And then we found lions




Lions were watching buffalos




At the beginning they were watching buffaloes standing and then they decided that it was better to watch buffaloes in more comfortable position.




Everything was quiet and then rhinos came (these are rhinos that we were tracking in the morning)




Rhinos took a look around




And they decided that lions looked too comfortable, they needed to be moved




Lions were not going to argue with rhinos (who would?)




After lions, rhinos noticed us and came to check what we were up to. They came VERY close; I was almost ready to join lions in their escape




But rhinos decided that we were OK and they went to check buffaloes (rhinos were obviously in very curious mood)




And they came back to us again as we moved closer to buffaloes




I immediately remembered the joke “Rhinos have very bad eyes, but with their weight of 3 tones, it is actually not their problem”


At the end rhinos decided there was nothing interesting around and they left.


And we stayed with buffalos




But we did not stay too long as mother of this calf was pretty nervous about us and she was constantly moving between the calf and the car trying to understand if we are dangerous for her baby or not. We did not want to provoke her.


We went back to lions but the only movement there was a male moving closer to his sisters






And after these lions we went to another subgroup of Birmingham pride. There was a pretty funny/adrenaline moment there. One of the young lionesses came and lay down very close to the car. There was maybe only 40 centimeter distance between her nose and vehicle. She was young and very curious. So she was constantly moving her eyes from one face in the car to another. And then she started slowly changing her position, she was bringing her hind legs under her body (Sphinx position) and her face expression became even more playful but more attentive at the same time. I think the ranger was not sure about what she was going to do next as he preferred to move vehicle further away from her. I think that evening we had a record for animals that were wanting to get close to the car (rhinos, buffalo and a lioness)

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Day 9. Morning.


This day was pretty memorable as I was almost robbed, actually two times in a row. I should have listened to all those people who were telling me about crimes in South Africa more attentively.


I was eating my lunch and reading a book at the same time. It was “Don’t look behind” by Peter Allison, so I was laughing and was not paying too much attention on what was going around. And then suddenly a monkey with a baby jumped on my table and tried to steal by sandwich. So with my one hand I grabbed my plate and with another hand I grabbed my sandwich, and I jumped away, I decided that the monkey would not be interested in stealing my book :). Five minutes later the money tried to make the second attempt :), but I was watching.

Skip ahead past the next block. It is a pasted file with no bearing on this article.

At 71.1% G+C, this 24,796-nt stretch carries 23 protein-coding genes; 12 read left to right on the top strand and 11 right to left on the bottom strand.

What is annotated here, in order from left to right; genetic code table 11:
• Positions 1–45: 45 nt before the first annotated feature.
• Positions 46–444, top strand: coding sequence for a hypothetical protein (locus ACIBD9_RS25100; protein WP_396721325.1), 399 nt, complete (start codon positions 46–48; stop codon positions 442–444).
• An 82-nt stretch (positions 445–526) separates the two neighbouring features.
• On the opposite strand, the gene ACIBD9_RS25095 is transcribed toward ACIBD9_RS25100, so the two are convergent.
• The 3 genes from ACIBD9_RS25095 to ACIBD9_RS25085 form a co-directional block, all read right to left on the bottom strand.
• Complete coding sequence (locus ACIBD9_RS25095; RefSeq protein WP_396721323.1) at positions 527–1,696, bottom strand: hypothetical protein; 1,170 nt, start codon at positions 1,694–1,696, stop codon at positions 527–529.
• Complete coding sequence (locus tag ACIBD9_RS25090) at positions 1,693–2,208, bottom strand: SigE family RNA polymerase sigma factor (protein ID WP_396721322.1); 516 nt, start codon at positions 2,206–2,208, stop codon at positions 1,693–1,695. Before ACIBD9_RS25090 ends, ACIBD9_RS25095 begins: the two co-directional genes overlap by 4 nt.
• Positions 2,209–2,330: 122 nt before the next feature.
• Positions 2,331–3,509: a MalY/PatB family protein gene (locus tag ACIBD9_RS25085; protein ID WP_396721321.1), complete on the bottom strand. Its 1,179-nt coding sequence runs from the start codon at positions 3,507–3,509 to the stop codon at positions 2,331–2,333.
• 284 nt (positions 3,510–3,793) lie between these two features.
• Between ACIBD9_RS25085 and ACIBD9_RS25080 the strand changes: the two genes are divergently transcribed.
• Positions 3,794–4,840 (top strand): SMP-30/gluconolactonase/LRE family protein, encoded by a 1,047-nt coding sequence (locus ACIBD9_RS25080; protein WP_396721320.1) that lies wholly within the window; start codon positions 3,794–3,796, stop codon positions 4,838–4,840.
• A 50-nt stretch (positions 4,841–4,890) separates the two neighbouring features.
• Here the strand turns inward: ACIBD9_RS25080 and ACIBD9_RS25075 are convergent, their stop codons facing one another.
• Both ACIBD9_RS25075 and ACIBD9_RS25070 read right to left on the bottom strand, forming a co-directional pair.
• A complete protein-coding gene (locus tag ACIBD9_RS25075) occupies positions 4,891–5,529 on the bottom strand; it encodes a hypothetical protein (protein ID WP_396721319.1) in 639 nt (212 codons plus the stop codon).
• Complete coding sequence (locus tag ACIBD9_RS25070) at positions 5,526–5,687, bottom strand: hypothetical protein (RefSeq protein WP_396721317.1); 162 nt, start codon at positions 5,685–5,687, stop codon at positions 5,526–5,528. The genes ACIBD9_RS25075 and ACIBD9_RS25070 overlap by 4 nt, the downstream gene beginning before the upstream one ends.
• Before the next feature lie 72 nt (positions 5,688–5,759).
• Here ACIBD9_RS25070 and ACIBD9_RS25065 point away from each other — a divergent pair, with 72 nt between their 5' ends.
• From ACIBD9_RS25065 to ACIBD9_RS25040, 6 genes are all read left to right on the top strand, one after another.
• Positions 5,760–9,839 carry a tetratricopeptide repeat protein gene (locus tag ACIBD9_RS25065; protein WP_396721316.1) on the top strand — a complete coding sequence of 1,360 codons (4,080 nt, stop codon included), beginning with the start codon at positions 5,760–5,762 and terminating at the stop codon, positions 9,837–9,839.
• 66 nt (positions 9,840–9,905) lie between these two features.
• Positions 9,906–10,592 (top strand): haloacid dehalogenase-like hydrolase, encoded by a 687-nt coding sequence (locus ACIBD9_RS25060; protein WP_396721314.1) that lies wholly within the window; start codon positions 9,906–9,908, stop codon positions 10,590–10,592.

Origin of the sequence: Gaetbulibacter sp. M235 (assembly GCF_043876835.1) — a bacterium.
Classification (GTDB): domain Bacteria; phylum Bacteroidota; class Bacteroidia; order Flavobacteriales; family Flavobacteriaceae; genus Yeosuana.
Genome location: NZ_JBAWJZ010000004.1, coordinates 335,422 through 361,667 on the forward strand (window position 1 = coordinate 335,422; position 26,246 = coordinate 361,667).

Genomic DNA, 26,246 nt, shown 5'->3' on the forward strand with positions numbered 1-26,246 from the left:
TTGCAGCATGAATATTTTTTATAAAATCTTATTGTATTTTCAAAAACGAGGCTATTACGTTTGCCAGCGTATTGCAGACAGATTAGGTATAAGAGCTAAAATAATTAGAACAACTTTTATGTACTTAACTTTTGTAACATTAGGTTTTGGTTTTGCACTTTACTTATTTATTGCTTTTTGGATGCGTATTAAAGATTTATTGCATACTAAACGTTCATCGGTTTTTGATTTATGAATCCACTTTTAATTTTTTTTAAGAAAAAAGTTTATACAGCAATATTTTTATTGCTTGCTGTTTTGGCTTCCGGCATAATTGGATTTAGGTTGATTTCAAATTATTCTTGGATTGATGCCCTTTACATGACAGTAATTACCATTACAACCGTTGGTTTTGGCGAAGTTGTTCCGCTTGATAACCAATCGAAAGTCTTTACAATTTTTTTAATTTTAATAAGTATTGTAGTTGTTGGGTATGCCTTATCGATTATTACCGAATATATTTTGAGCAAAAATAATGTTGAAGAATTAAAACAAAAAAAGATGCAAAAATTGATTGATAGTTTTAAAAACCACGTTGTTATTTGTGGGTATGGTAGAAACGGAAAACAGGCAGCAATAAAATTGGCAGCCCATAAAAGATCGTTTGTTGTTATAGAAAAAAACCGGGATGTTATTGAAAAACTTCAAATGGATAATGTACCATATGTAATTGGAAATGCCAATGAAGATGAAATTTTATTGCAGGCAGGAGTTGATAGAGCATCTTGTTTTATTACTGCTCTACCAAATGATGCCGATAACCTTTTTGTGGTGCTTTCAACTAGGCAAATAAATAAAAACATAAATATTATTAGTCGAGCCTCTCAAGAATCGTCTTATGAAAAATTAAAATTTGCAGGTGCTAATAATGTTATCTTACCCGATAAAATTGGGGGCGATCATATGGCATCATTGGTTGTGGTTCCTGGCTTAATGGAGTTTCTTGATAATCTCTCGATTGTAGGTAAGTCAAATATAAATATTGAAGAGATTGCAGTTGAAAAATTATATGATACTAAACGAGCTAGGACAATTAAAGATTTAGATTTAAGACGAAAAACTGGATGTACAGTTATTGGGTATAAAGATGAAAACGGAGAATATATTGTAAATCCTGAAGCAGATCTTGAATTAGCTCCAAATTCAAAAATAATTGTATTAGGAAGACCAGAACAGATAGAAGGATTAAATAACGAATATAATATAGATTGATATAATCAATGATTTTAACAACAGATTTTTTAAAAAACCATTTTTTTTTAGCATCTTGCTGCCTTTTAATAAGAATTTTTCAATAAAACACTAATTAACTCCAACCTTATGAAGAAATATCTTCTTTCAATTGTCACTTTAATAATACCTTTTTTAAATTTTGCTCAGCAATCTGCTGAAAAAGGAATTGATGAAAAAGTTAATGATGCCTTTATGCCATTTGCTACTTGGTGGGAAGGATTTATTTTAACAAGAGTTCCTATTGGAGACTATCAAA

I must say that day was rich on unexpected interactions with wild animals. In the morning we decided to do some walking without any specific purpose, just to stretch legs. And we almost walked into an elephant bull. He was standing very very quietly behind thick bush so we noticed him only when he decided to have some snack and started to eat branches. We still had pretty good distance between us, but the wind was in elephant’s favor so we had to move away pretty fast.


During our drive we say again some giraffes:




Some of them were resting




Derek immediately told that is a very peaceful scenery but it means that there are no predators nearby.


Then we went to check a waterhole but there were only vultures there




And then we found two different subgroups of Birmingham pride. One consisted of three sisters without any brothers. That was probably why they were fat and lazy :)






We did not spend too much time with them as they were just sleeping.


The other subgroup consisted of two lionesses with a lion. First we found one lioness and a male lion and then we heard a call and in a few minutes the second lioness appeared






Sisters were very glad to see each other







After the meeting they started to move and their brother followed them




As it was pretty late we stopped for breakfast



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I am glad to see that there is a "Birmingham" pride - I wonder how they got that name?


I did not ask, I hope it is not because these lions ate a tourist from Birmingham :)



If that was the case the poor lions would be very sick! ;)


Nice trip report - some great photos of Africa in the green season. Looking forward to seeing Chobe.

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Breakfast looks nice - and the cookies (it's nearly lunch time here :P)


Young giraffe sitting down is a great sighting - but you're having many.


Good thinking to drop your book - you are clearly cool under pressure.

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Breakfast looks tempting! Funny story on the monkey. Talking about crimes - I remember in the asilia camps, all food items and candy were confiscated when we arrived. and all because of a honey badger that bit its way into a tent and into the luggage for a packet of candy.